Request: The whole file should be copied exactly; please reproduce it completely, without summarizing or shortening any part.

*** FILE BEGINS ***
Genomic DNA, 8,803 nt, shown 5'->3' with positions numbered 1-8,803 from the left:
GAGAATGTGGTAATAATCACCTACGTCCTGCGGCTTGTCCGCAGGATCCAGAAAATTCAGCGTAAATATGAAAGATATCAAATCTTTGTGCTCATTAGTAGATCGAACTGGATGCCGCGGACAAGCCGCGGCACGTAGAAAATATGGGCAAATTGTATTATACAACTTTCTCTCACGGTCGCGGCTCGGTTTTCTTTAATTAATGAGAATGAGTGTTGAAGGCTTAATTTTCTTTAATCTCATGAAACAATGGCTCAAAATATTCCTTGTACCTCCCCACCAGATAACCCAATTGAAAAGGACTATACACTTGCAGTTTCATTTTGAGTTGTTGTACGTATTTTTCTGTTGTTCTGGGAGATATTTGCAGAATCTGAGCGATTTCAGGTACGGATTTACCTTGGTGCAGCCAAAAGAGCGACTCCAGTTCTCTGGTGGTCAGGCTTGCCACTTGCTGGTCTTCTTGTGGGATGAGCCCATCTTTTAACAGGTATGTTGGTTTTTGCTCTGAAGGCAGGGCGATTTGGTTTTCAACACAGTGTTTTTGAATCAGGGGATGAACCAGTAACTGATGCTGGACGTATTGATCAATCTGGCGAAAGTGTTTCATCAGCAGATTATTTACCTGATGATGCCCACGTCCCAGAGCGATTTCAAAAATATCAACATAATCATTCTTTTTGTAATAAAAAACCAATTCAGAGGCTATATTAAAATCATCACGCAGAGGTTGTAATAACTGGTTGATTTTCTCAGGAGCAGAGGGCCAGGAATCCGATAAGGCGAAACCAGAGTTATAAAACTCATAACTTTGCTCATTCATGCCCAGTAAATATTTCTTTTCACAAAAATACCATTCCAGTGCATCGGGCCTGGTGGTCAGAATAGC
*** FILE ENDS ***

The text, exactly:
Genomic DNA, 8,803 nt, shown 5'->3' with positions numbered 1-8,803 from the left:
GAGAATGTGGTAATAATCACCTACGTCCTGCGGCTTGTCCGCAGGATCCAGAAAATTCAGCGTAAATATGAAAGATATCAAATCTTTGTGCTCATTAGTAGATCGAACTGGATGCCGCGGACAAGCCGCGGCACGTAGAAAATATGGGCAAATTGTATTATACAACTTTCTCTCACGGTCGCGGCTCGGTTTTCTTTAATTAATGAGAATGAGTGTTGAAGGCTTAATTTTCTTTAATCTCATGAAACAATGGCTCAAAATATTCCTTGTACCTCCCCACCAGATAACCCAATTGAAAAGGACTATACACTTGCAGTTTCATTTTGAGTTGTTGTACGTATTTTTCTGTTGTTCTGGGAGATATTTGCAGAATCTGAGCGATTTCAGGTACGGATTTACCTTGGTGCAGCCAAAAGAGCGACTCCAGTTCTCTGGTGGTCAGGCTTGCCACTTGCTGGTCTTCTTGTGGGATGAGCCCATCTTTTAACAGGTATGTTGGTTTTTGCTCTGAAGGCAGGGCGATTTGGTTTTCAACACAGTGTTTTTGAATCAGGGGATGAACCAGTAACTGATGCTGGACGTATTGATCAATCTGGCGAAAGTGTTTCATCAGCAGATTATTTACCTGATGATGCCCACGTCCCAGAGCGATTTCAAAAATATCAACATAATCATTCTTTTTGTAATAAAAAACCAATTCAGAGGCTATATTAAAATCATCACGCAGAGGTTGTAATAACTGGTTGATTTTCTCAGGAGCAGAGGGCCAGGAATCCGATAAGGCGAAACCAGAGTTATAAAACTCATAACTTTGCTCATTCATGCCCAGTAAATATTTCTTTTCACAAAAATACCATTCCAGTGCATCGGGCCTGGTGGTCAGAATAGC